12. And then there’s whatever signage is on the poles, and what local residents get in the mail.

    Living on Coxwell, we’ve had two mailings from the city now about the upcoming construction. Although there’s allusions to TTC diversions, there’s no timeframes or details. Why not take the opportunity to give those details – at least for the first period.

    As for the website – I have no idea why they didn’t make the information more accessible. And it doesn’t help that there’s still no search engine for it.

    Steve: When the new site went up, they were quite dismissive of the need for a search function saying that Google would do it. The problem is that many items are only available through dynamic menus and Google does not chase those chains unless the site is set up with explicit pointers to the directories. Some of this has been done, but it’s been inconsistent.

    Liked by 1 person

  13. Any chance that the “re-design” was released before it was ready to meet Rick Leary’s promise to have it out by the end of a set quarter? Sort of like ATC had to be done and running by a set date, even though sections were still not ready and required further shutdowns for testing? (thinking of Osgoode and York Mills center tracks, among others)… Everyone is in the “lets make the boss look good on his commitments even if it doesn’t work properly, we got it out “on time” – sort of like the service runs “on time”…

    Steve: In the case of the website, yes, I heard that it was pushed out unready into the world. As for ATC, the problems at Osgoode arose after the system was operational because of design flaws (it was possible for an operator to think he had a clear signal when he did not) and an error in supervision. The failure only occurred because the train was switched into manual because of ATC reliability problems at that location. Remember that Osgoode was signed off and active a long time before the system was finished to Finch. If there is a segment that might have been subject to pressure to finish “now”, it would be north from Eglinton.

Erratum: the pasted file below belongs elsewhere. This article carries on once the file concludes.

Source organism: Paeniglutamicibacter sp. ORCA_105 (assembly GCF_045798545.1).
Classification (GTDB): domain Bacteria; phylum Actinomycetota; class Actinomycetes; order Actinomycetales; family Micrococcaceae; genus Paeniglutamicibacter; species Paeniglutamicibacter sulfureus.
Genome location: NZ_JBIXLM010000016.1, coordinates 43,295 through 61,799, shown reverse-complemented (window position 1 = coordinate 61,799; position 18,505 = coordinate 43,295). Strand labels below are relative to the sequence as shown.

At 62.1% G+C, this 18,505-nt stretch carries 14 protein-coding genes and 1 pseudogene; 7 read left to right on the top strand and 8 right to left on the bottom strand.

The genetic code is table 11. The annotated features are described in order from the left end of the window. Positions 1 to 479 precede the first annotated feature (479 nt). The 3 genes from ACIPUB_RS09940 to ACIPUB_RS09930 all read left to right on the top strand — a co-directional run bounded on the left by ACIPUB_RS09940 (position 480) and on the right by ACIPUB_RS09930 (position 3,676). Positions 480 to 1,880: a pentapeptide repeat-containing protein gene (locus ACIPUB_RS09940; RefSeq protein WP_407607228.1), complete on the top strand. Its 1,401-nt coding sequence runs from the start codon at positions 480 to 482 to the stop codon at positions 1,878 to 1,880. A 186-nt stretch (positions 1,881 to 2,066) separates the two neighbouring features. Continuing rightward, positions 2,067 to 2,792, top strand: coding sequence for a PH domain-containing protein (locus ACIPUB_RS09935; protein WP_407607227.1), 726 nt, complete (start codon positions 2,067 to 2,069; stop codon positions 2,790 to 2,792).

14. I notice that none of the route and system maps on the TTC site have been updated to reflect the streetcar diversions, which now affects 5 of the 8 remaining active streetcar routes. I suspect some tourists may get lost on a streetcar. However, UMO/NextBus maps do show both streetcar diversions as well as bus replacements. For example, this url displays the 506 route, and one only needs to change the route number to get another route.

    GVB (equivalent of TTC) in Amsterdam draws route maps on a screen using OpenStreetMap, essentially drawing a line on a map that reflects diversions.

    Steve: The hard copy route maps are drawn by people and updated rarely. The maps shown on NextBus (as well as stop lists on various apps) come from GTFS format schedules the TTC exports with every change. The new ones were flipped into operation overnight before the start of service on May 7.


  15. It’s unfortunate to note that even TTC customer service doesn’t know where to find the route maps anymore.

    Here they try and show the 506 route by linking the current webpage for the route (which raises questions of why not update the map for months of construction).

    The apps all seem to work well already. Except Google Maps, which for some reason hasn’t uploaded the new data. Which is unfortunate given how many rely on it for navigation.